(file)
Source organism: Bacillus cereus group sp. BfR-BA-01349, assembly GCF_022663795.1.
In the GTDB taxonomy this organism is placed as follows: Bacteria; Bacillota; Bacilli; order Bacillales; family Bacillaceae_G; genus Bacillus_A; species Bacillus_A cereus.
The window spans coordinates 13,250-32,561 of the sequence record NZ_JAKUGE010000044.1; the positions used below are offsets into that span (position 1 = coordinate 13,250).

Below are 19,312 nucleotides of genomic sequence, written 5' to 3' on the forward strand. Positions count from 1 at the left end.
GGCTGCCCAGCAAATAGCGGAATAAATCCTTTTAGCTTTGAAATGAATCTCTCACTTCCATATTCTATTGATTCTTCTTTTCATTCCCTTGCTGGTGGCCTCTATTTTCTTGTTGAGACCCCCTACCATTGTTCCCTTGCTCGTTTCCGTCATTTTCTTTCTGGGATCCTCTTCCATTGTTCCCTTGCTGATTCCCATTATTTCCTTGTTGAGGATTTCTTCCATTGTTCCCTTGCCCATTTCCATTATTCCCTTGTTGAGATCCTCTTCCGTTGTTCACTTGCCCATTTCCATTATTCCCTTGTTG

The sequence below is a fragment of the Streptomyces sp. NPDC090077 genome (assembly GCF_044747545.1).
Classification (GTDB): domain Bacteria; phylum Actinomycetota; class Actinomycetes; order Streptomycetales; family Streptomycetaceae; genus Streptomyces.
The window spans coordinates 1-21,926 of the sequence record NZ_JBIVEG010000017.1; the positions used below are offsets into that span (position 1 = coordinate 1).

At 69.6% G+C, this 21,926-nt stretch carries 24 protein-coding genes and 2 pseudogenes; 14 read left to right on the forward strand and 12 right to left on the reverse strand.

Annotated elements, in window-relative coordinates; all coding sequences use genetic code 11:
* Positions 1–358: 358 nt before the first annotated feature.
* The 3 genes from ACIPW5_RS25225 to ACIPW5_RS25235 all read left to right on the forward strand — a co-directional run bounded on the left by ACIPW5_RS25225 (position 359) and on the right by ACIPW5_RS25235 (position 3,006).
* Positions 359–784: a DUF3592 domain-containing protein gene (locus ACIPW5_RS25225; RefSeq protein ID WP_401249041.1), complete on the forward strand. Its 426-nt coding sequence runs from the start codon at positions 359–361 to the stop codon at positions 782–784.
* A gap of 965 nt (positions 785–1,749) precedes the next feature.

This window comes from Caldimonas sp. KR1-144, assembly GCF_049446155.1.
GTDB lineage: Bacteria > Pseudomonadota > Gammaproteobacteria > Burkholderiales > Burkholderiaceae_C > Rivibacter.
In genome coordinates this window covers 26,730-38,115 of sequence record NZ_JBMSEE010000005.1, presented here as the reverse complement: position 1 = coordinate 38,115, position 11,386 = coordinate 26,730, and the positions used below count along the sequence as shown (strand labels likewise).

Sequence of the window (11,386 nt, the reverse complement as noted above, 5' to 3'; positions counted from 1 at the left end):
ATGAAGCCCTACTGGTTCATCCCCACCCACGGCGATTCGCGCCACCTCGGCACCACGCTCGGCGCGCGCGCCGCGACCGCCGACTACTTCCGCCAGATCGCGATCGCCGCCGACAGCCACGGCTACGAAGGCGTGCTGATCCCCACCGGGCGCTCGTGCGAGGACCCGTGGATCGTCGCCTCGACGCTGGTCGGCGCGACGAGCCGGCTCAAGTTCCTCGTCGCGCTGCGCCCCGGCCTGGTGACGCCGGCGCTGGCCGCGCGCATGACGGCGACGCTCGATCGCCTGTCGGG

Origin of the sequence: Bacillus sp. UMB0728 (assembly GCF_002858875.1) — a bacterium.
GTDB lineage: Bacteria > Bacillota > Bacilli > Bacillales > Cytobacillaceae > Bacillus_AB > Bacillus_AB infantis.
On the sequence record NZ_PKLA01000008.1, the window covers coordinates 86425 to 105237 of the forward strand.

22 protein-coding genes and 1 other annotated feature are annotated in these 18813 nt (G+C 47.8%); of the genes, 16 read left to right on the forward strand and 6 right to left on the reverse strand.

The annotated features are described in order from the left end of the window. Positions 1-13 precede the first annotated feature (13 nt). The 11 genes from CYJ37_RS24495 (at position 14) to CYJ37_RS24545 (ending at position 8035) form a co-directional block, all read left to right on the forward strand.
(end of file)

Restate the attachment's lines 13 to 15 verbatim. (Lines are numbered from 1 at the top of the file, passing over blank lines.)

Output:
* Positions 359–784: a DUF3592 domain-containing protein gene (locus ACIPW5_RS25225; RefSeq protein ID WP_401249041.1), complete on the forward strand. Its 426-nt coding sequence runs from the start codon at positions 359–361 to the stop codon at positions 782–784.
* A gap of 965 nt (positions 785–1,749) precedes the next feature.

This window comes from Caldimonas sp. KR1-144, assembly GCF_049446155.1.